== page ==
Q: My husband has a Buck Rogers Disintegrator XZ-38 gun that he received as a child in the late 1930s. Can you tell us how much it's worth?

A: The Buck Rogers 25th Century Disintegrator Pistol, Model XZ-38 was made in 1935 by Daisy Manufacturing Company of Plymouth, Michigan. It was available with either a nickel finish or a copper finish, like yours. The gun was sold in stores and was also given away as a Cream of Wheat premium in 1935 and a Popsicle premium in 1939. Its advertised features include a sub-atomic condenser, electronic compression viewplate, an electronic compression chamber with cooling ribs, and an impulse generator cell. In other words, it has a flint tube at the top that flashes and sparks and makes a loud popping noise.

With its original box, The Buck Rogers Disintegrator sells for anywhere between $540 and $1700, depending on the conditions of the gun and the box. The gun alone sells for $150 to $400.


Q: I have looked high and low for this mark and can't identify it. It says "Wilmer Keramik" on it. Can you tell me anything about this?

A: Your dish was made by Ulmer Keramik. Ulmer vases, plates, and other decorative pieces are often offered for sale on the Internet, but there is very little information about the company. The words "Made in Germany" indicate that the piece was probably made after 1915. We have seen Ulmer Keramik pieces marked "Made in W Germany," indicating they were made between 1949 and 1990. Your dish was probably made before World War II.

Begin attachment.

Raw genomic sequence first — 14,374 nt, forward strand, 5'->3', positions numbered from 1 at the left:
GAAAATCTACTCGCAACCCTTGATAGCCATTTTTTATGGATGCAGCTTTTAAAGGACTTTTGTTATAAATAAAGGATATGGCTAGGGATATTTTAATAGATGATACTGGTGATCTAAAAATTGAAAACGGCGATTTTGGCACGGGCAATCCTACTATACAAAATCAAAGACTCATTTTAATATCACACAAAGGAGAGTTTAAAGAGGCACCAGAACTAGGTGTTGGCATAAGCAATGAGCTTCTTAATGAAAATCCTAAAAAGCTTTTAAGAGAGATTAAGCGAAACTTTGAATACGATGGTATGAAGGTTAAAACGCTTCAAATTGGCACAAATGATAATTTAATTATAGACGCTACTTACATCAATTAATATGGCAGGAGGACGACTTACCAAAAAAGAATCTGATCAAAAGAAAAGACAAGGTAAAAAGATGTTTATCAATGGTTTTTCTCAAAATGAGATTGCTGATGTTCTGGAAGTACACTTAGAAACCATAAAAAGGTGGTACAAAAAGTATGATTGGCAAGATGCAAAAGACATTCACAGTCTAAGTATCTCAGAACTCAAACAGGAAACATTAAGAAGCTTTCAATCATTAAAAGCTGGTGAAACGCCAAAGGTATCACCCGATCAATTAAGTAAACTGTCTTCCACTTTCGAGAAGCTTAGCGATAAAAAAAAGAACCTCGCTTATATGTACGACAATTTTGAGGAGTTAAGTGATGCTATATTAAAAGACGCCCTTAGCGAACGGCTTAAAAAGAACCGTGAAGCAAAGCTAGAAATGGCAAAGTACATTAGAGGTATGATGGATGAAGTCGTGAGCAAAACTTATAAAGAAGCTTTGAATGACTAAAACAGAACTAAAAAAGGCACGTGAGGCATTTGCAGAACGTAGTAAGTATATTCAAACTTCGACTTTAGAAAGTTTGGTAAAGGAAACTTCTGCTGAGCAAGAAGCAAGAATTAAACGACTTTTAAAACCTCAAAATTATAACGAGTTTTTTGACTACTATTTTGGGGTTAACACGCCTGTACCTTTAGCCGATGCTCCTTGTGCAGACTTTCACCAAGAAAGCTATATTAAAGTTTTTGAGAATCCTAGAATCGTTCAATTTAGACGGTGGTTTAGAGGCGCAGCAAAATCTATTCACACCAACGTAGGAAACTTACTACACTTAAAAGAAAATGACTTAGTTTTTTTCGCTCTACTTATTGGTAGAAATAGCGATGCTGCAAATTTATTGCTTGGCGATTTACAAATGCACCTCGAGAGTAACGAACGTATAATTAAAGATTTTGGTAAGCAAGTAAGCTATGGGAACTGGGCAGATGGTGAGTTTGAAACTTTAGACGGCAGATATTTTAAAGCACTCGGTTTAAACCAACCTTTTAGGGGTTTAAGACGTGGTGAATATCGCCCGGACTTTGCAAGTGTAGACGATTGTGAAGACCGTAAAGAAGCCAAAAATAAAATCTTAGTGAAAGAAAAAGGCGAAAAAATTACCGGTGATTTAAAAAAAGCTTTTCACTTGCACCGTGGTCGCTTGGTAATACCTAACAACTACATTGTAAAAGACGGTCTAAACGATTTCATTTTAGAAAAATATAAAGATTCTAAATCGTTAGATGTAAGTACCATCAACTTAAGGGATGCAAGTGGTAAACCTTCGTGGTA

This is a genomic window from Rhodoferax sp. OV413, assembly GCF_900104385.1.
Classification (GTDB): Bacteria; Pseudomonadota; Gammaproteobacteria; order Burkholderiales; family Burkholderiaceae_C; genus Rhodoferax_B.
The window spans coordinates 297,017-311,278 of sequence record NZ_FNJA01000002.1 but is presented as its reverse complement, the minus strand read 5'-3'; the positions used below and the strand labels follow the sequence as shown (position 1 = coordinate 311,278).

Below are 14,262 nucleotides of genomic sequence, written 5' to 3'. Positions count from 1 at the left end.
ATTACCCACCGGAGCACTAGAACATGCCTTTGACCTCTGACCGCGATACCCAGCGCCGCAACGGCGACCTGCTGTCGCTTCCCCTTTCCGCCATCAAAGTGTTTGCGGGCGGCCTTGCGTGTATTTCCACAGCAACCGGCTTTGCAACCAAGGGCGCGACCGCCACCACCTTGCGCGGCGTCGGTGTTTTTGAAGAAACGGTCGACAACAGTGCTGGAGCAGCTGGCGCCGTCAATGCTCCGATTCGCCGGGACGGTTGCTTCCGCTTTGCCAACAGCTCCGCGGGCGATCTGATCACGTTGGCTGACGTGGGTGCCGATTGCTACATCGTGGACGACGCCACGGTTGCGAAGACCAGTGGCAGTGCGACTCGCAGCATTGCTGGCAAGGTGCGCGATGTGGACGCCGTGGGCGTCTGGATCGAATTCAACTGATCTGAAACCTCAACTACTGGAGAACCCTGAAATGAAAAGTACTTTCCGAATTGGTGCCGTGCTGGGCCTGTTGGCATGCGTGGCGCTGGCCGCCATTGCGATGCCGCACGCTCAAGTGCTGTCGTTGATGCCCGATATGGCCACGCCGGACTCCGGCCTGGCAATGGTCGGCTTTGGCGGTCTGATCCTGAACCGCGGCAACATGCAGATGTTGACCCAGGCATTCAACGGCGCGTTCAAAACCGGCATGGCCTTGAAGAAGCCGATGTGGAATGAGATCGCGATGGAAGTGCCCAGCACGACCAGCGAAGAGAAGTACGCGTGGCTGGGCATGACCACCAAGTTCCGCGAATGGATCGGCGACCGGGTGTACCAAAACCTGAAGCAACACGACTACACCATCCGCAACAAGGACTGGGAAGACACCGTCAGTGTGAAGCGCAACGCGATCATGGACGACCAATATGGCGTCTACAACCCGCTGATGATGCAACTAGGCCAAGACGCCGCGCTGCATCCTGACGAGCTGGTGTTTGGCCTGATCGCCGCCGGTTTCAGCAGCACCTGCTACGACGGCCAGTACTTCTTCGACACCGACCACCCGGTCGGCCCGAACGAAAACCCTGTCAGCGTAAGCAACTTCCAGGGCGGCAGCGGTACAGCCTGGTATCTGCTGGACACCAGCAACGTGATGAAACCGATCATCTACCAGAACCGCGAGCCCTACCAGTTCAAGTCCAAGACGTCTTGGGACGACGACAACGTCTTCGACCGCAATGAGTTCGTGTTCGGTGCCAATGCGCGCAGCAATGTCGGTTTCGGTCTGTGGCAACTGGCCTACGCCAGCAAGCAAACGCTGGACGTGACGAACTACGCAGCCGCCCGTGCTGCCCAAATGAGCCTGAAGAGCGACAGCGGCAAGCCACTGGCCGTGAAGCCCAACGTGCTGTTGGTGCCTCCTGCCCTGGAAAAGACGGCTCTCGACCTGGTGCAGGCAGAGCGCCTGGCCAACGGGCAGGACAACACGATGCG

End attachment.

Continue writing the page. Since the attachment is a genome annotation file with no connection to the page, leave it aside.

Fake Alert

We have received lots of flack about our comments (Kovels Komments, June 4) on crystal skulls, the basis of the movie "Indiana Jones and the Kingdom of the Crystal Skulls." A Paris museum discovered a few months ago that its crystal skull was not an Aztec carving but a fake, and this month the British Museum and the Smithsonian Institution also found they had fakes. All of the skulls were made with modern tools. Maybe the legendary skulls of the movie are still to be found, or maybe it's all just a good story.


Taking care of paper antiques

Do not store newsprint with other paper antiques. The high-acid paper used for newsprint can discolor or even destroy other paper documents. Even if the newsprint does not touch the other paper, acid is carried through the air and your paper antiques will suffer.

Wednesday, July 9, 2008


"Breaking news," as they say on TV, describes this week. Steiff, the famous German firm that has made stuffed bears since 1902, moved about 20 percent of its production to China five years ago. Now all manufacturing will return to Germany and to factories in Portugal and Tunisia. The company will have better quality control and fewer shipping delays, according to the Financial Times. Steiff toys made in China were sold at lower prices. Now the company plans to return to higher-priced, top-quality products like those made years ago. "For children, only the best is good enough," says Steiff's chief exec.


Donating your collection